I have been thinking recently about trying to progress with my plan of incorporating mixed media art techniques into my more regular, illustrative style of art and, therefore, determined to try that in response to this week’s challenge. I was pondering the fact that, as a child, I had a trilogy of Flower Fairy books by Cicely Mary Barker whose illustrations I used to pore over. I resolved, therefore, to draw my own fairy in my Art Journal. As I have mentioned before, I have a large oak tree in the garden of my new home so I drew an Oak Fairy complete with an acorn hat. I coloured her with watercolour and outlined with black ink. I washed bright yellow over the background of the page and decided to use a leaf stencil for added interest and to further contribute to the week’s leaf theme. I still need my learner plates when it comes to stencilling because I did not blot the paint adequately, leading to rather blotching leaf images. Lesson learned and yet another art journalling mistake chalked up to educational experience. I finished the page with a quotation from Albert Camus: “Autumn is a second Spring when every leaf is a flower”. I keep resolving to improve my typography, learn some new styles of handwriting, but somehow I keep defaulting to my own everyday handwriting. Usually I do so because I am pressed for time but this week it was because I had already messed the page up with my sloppy leaf background so I was not really motivated to go to much effort with the lettering.
My Oak Fairy was for DLP week 44 so there are now a mere 8 weeks left in this particular challenge – and alarmingly just 8 weeks until the end of 2014. Although I am going to use my blog Pict Ink for my art work, I will continue to share my DLP pages in this blog.
It has emerged that my two youngest sons love to print. As eager as they are to try block printing, at 5 and 7 they are too young to handle the tools plus those materials are expensive. We have, however, been experimenting together with the gelli plate and making oodles of monoprints. I love this because I thoroughly enjoy creating with them. I like to think that I will inspire them to continue being creative throughout their lives, that they will derive pleasure and satisfaction and a sense of calm from the act of creating something, anything, as I do. I also love creating with them because, frankly, it gives me a much-needed opportunity to do something creative myself. Especially during this lengthy school break, time for myself is in very short supply so working with them, all taking turns, affords me the chance to invest in myself with a little bit of art. Finally, I also love creating with them because they inspire me: they don’t worry about end results, technical hitches or over-think things; they just get stuck in and have a go. I need to be more like that. Definitely.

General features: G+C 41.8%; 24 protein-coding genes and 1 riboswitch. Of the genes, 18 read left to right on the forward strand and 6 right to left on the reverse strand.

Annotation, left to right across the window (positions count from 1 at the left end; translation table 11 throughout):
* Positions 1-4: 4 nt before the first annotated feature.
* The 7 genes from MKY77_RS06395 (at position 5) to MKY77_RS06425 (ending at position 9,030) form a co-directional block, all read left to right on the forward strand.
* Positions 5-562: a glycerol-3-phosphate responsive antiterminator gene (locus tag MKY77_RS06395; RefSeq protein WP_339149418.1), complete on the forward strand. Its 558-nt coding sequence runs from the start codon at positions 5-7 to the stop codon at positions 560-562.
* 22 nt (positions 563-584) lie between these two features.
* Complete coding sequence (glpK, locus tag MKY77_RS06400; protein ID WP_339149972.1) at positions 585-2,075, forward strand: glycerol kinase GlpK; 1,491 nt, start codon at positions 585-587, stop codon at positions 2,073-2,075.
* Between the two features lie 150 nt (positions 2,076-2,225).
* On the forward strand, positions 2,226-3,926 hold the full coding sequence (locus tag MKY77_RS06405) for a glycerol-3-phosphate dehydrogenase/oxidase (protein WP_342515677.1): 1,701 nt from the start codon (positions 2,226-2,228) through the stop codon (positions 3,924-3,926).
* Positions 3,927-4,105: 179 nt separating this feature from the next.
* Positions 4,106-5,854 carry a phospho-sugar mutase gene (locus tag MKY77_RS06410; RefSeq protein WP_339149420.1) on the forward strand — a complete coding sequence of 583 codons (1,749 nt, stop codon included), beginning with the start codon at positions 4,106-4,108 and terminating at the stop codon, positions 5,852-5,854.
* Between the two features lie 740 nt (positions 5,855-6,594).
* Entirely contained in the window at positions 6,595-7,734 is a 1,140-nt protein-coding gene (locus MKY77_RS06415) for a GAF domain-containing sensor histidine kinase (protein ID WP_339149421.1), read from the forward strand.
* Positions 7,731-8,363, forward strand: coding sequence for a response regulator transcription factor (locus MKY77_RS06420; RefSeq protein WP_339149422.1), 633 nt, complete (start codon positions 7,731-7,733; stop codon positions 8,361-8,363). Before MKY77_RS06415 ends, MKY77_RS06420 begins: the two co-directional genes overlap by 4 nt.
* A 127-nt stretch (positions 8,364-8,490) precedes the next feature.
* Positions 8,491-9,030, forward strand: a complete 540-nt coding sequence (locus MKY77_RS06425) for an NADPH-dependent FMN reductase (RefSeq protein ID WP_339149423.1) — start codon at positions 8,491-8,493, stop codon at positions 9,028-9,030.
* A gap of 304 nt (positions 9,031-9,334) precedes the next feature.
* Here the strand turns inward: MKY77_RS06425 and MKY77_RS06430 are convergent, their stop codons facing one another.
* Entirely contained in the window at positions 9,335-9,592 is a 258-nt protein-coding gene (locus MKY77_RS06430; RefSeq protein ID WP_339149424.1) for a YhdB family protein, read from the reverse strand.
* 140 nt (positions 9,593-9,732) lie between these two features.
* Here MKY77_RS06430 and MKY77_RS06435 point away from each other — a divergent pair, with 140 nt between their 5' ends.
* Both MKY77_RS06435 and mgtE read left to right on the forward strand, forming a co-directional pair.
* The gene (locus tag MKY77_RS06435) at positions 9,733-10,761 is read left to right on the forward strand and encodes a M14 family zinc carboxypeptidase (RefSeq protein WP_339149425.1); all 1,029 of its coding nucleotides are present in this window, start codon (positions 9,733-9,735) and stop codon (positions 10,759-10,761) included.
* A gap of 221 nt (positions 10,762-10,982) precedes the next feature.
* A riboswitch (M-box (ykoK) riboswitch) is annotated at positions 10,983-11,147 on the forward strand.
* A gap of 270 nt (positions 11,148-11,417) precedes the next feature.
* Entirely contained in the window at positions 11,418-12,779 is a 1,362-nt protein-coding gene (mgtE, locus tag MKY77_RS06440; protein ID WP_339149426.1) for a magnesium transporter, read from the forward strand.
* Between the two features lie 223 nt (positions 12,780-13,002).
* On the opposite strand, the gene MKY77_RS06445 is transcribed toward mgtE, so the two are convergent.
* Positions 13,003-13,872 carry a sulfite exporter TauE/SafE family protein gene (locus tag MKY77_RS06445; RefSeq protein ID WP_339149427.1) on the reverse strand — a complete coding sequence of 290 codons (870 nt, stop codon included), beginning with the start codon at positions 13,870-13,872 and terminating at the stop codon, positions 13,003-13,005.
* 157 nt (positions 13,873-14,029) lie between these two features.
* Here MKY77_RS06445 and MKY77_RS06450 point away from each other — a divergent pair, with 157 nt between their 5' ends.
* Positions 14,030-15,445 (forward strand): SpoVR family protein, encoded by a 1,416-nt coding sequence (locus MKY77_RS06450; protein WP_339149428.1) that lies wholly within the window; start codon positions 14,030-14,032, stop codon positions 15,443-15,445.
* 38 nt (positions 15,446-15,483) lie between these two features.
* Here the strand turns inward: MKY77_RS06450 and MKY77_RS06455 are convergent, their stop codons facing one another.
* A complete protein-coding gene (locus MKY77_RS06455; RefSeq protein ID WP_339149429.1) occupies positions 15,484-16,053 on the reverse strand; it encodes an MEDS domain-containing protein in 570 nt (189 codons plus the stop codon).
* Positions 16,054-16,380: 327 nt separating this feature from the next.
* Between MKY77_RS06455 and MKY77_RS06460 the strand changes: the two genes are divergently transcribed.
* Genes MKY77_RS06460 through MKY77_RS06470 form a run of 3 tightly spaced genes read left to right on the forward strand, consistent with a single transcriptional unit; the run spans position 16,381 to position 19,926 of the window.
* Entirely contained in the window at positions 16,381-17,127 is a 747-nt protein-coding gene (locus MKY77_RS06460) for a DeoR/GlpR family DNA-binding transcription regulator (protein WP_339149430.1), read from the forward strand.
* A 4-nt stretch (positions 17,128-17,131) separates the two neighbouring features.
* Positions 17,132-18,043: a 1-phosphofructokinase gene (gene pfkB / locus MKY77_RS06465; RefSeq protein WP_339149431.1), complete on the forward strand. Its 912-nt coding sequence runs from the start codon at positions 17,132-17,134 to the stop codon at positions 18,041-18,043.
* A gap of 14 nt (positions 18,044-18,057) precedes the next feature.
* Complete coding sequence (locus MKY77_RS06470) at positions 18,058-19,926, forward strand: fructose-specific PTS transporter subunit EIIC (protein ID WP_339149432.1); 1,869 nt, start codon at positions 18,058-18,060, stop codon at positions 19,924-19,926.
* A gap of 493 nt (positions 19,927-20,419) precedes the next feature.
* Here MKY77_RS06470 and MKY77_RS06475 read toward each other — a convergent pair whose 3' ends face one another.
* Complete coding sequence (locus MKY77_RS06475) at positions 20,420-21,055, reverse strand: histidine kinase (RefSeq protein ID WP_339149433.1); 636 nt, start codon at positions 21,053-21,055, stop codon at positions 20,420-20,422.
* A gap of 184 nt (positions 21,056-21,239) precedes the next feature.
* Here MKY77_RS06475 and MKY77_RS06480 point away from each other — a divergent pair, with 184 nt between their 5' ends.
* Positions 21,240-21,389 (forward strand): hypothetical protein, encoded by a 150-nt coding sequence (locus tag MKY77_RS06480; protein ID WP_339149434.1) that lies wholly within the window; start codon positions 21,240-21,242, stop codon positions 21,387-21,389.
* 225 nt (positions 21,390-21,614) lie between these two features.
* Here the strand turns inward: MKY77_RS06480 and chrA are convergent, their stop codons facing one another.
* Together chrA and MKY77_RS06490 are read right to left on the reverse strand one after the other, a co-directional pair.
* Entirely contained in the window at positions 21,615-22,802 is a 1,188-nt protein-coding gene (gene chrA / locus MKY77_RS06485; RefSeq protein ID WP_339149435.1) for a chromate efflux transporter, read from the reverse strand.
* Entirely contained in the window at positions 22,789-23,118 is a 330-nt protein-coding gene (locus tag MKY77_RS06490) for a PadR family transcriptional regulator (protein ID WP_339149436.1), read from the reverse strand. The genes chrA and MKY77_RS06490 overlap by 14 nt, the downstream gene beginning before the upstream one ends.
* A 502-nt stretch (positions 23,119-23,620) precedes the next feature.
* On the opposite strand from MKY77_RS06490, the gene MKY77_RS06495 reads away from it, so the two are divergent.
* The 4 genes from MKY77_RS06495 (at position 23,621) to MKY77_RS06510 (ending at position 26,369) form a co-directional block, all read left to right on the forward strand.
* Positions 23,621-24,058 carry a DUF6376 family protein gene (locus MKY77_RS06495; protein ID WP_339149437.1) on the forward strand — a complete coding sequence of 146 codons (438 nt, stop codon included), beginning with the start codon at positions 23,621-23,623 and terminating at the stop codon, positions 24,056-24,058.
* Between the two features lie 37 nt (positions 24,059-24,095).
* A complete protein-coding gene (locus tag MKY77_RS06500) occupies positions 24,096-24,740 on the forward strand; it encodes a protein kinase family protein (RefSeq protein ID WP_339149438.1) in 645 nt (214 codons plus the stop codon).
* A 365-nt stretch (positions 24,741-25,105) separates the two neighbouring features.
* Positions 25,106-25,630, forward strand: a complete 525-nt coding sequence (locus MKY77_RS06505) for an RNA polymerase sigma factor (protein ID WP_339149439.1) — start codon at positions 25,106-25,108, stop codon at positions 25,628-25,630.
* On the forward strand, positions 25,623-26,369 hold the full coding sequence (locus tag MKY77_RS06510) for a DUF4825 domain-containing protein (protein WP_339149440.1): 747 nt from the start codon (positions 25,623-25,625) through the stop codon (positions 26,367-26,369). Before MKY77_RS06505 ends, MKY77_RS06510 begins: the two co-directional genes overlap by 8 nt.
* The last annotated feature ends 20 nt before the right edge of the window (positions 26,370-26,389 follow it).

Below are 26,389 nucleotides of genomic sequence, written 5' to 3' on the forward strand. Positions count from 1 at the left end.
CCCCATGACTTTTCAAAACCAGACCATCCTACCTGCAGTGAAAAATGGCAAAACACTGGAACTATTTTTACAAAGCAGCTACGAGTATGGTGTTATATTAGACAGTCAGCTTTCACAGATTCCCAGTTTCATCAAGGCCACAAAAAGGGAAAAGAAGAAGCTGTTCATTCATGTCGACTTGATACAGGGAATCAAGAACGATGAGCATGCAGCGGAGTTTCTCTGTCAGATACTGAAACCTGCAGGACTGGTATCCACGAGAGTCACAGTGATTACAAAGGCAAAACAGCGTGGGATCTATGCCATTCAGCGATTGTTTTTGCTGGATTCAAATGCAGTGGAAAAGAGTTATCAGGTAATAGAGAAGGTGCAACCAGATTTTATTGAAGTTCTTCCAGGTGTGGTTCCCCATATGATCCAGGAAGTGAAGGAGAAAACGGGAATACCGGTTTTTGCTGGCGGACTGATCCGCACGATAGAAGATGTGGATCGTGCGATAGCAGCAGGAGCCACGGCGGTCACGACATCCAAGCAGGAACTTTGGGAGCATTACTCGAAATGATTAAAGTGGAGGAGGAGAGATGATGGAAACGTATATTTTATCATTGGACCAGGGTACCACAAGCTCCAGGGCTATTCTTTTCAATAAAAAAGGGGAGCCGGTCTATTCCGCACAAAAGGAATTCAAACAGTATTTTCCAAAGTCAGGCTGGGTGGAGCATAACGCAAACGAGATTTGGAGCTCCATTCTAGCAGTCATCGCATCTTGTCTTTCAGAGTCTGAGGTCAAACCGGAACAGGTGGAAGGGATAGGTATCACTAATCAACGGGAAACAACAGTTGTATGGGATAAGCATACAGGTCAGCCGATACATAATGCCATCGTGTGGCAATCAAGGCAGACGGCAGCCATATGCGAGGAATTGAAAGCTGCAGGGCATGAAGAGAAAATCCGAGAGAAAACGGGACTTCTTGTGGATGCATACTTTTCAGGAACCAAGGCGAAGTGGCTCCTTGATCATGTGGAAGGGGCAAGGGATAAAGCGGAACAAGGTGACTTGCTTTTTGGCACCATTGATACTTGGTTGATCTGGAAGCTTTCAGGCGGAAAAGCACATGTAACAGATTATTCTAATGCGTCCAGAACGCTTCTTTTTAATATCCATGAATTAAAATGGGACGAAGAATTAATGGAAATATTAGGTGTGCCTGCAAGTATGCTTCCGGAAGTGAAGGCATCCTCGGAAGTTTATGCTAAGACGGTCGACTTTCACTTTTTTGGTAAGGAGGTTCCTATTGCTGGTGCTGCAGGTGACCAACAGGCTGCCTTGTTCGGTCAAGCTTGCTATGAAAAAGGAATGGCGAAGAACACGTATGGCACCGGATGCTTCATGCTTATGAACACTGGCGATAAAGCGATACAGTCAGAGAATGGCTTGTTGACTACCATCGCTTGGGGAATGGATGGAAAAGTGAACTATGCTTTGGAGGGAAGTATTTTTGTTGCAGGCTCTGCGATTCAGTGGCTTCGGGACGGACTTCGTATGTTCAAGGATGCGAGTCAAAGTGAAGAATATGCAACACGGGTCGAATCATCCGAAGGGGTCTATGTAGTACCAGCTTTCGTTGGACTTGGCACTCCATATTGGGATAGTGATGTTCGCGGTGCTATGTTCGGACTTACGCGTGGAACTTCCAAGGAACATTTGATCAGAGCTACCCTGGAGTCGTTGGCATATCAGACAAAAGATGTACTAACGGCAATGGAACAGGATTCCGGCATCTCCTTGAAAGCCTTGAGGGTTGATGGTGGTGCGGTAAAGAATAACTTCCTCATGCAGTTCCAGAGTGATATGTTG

Recently, the three of us decided to get the gelli plate out and make some more monoprints and the two boys hit upon the idea of using leaves from the garden as masks. I remembered seeing a post on Debbie Osborn’s blog where she used plant materials to create charming monoprints so I knew their idea was feasible. Out into the garden we went, gathering our materials. Despite it having been their idea, the boys soon gave up on using plants and used stencils and their fingers to create their prints instead. I, however, persevered. Initially, my prints were truly mediocre as I forgot entirely that the leaves would act as complete masks and leave white paper beneath and that, therefore, a bit of layering was required. Ultimately, I think my post successful prints were actually the ghost prints made when I used paper to pull the marks that were left behind on the plate by the initial print. None of my results were stellar but experimentation is part of the learning process and I certainly enjoyed myself.